Sorry if I'm raining on your parade - just being realistic. Best of luck to you though - they need skilled nurses who will speak out!
  4. by   kaitfinder
    Quote from Apple-Core
    NHS Jobs - Applying from Overseas

    I moved from Canada to be a nurse in the UK – but now I want to quit | Healthcare Professionals Network | The Guardian

    That second link is from a Canadian nurse. Fair warning - you'll be in for a huge shock when you see what is expected (or rather not expected) of UK nurses and what they are paid. They are heavily subservient to the Docs - not because they don't have the skills, but the ethos of the British culture just deems it that way. The NHS could benefit hugely if they adopted a system that values nurses the way the USA and Canada does - all that knowledge and skill being suppressed. It makes my blood boil. I bow down to the UK nurses - they truly are undervalued and horribly compensated in a system that is stretched so thin you can see through it.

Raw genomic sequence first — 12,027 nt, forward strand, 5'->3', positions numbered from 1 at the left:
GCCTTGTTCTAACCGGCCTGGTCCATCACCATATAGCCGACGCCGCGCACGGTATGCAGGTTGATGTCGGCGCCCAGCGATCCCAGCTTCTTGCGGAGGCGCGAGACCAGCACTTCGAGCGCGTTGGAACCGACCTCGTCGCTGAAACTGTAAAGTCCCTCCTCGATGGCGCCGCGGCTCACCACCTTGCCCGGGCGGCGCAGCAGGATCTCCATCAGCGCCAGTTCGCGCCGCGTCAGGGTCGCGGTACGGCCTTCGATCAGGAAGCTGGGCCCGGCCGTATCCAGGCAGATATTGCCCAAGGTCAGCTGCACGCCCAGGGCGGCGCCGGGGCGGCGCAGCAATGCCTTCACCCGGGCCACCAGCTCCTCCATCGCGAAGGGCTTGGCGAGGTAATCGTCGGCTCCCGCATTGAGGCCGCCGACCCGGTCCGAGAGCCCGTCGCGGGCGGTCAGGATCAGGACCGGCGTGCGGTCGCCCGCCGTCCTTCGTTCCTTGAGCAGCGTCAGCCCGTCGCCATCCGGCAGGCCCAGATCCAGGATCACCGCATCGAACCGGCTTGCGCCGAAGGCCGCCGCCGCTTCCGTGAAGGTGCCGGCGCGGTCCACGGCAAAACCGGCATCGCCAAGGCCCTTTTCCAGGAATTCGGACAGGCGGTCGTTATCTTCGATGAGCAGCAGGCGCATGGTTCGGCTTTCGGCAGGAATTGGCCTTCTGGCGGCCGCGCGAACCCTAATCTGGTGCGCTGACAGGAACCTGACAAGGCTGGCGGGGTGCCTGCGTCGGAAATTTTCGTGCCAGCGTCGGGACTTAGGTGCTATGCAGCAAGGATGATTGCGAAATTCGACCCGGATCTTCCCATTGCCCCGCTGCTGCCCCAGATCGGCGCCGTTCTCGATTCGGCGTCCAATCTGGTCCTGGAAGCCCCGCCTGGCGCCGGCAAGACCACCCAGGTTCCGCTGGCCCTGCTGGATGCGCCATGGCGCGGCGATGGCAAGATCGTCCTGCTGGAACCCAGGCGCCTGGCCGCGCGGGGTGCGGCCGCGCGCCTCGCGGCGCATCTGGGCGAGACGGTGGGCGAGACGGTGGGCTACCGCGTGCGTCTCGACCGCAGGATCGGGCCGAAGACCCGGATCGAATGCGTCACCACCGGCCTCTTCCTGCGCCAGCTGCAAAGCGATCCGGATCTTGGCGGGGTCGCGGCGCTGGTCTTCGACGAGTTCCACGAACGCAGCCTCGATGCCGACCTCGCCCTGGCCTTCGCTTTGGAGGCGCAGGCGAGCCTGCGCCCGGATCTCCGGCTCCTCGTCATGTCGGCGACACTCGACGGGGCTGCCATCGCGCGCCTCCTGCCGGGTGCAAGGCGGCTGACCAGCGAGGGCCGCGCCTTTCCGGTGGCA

Sorry if I'm raining on your parade - just being realistic. Best of luck to you though - they need skilled nurses who will speak out!
    It's all good, thanks for the info! I'm looking to work in the ED (A&E there I think,) as that's my preferred specialty in the US, and from what I've read/been told, nurses in A&E in the UK are allowed more freedom and latitude. And yeah, I've heard about the lower compensation. Thanks for the info! Are you in the U.K., and if so, do you have any other advice?